The current American College of Cardiology and American Heart Association (ACC/AHA) guidelines recommend dual antiplatelet therapy (DAPT) with aspirin and clopidogrel for 6 months followed by lifelong aspirin after transcatheter aortic valve replacement (TAVR). However, studies that have DAPT with aspirin following TAVR have questioned this recommendation as DAPT has been associated with more bleeding events compared to aspirin. We performed a systematic review and meta-analysis of all the RCTs comparing DAPT (aspirin plus clopidogrel) with aspirin alone as antithrombotic treatment following transcatheter aortic valve replacement.
The databases of Embase, PubMed, and Cochrane library were searched from inception to Oct 1, 2020, and randomized controlled trials (RCTs) reporting aspirin plus clopidogrel with aspirin alone as antithrombotic treatment after TAVI were included. Revman 5.3 was used to conduct the analysis.
After screening 152 articles, four studies involving 1086 patients (541 patients in the aspirin group and 545 patients in the DAPT group) were included. The results demonstrated that, at 30 days follow-up, compared with DAPT, aspirin was not associated with a statistically significant difference in the rate of bleeding events (RR = 1.22, 95% CI 0.62 to 2.39, P = 0.57), all-cause mortality (RR = 1.21, 95% CI 0.52 to 2.84, P = 0.66), stroke (RR = 0.81, 95% CI 0.24 to 2.79, P = 0.74), and MI (RR = 4.00, 95% CI 0.45 to 35.22, P = 0.21). However, at the 6 to 12 months follow-up, DAPT appeared to increase the risk of bleeding events compared with aspirin alone (RR = 1.67, 95% CI 1.24 to 2.24, P < 0.001), and there was no significant difference in the rate of all-cause mortality (RR = 0.89, 95% CI 0.53 to 1.48, P = 0.65), stroke (RR = 1.04, 95% CI 0.57 to 1.92, P = 0.90), and MI (RR = 1.65, 95% CI 0.52 to 5.26, P = 0.40) among the two groups.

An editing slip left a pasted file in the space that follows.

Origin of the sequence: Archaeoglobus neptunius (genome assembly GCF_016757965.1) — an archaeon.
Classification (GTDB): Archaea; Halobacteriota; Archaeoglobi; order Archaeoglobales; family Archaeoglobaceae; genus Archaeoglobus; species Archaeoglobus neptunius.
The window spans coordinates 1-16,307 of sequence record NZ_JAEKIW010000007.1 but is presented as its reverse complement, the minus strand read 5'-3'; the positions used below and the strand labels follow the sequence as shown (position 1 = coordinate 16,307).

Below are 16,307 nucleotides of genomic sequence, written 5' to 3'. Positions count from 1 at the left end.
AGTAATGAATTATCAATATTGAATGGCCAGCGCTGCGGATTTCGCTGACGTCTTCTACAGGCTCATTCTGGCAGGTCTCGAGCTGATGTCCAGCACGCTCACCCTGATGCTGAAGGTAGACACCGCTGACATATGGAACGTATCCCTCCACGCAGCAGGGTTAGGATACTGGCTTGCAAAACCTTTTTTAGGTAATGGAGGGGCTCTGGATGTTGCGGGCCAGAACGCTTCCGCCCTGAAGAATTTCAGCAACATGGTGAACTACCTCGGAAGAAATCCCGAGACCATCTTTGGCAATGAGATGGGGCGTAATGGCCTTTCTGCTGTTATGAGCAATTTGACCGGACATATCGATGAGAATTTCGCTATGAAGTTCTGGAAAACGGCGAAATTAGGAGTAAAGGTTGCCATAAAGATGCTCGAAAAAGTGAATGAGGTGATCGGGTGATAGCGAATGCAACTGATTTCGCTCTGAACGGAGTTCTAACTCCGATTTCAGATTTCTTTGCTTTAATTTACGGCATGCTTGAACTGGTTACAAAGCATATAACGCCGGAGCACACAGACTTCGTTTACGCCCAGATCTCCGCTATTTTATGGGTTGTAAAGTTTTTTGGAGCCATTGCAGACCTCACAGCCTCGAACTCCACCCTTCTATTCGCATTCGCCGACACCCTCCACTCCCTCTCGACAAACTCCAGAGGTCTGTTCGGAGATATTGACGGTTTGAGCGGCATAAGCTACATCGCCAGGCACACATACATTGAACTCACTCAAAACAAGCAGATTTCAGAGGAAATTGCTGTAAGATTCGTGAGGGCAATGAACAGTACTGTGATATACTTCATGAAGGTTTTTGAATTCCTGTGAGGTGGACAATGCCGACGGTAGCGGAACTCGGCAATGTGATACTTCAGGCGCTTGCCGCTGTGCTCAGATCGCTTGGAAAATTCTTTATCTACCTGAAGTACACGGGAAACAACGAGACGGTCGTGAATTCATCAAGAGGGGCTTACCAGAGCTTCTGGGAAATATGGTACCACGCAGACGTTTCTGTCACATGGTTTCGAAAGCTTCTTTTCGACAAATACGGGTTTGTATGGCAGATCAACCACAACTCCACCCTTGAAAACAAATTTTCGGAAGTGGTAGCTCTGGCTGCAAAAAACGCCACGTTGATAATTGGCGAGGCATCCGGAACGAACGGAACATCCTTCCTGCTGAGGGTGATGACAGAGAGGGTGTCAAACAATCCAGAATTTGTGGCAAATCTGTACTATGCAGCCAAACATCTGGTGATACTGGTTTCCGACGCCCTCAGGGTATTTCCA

Our systematic review and meta-analysis suggested that aspirin alone could decrease the risk of bleeding and was not associated with higher risk of mortality, stroke or myocardial infarction compared with DAPT.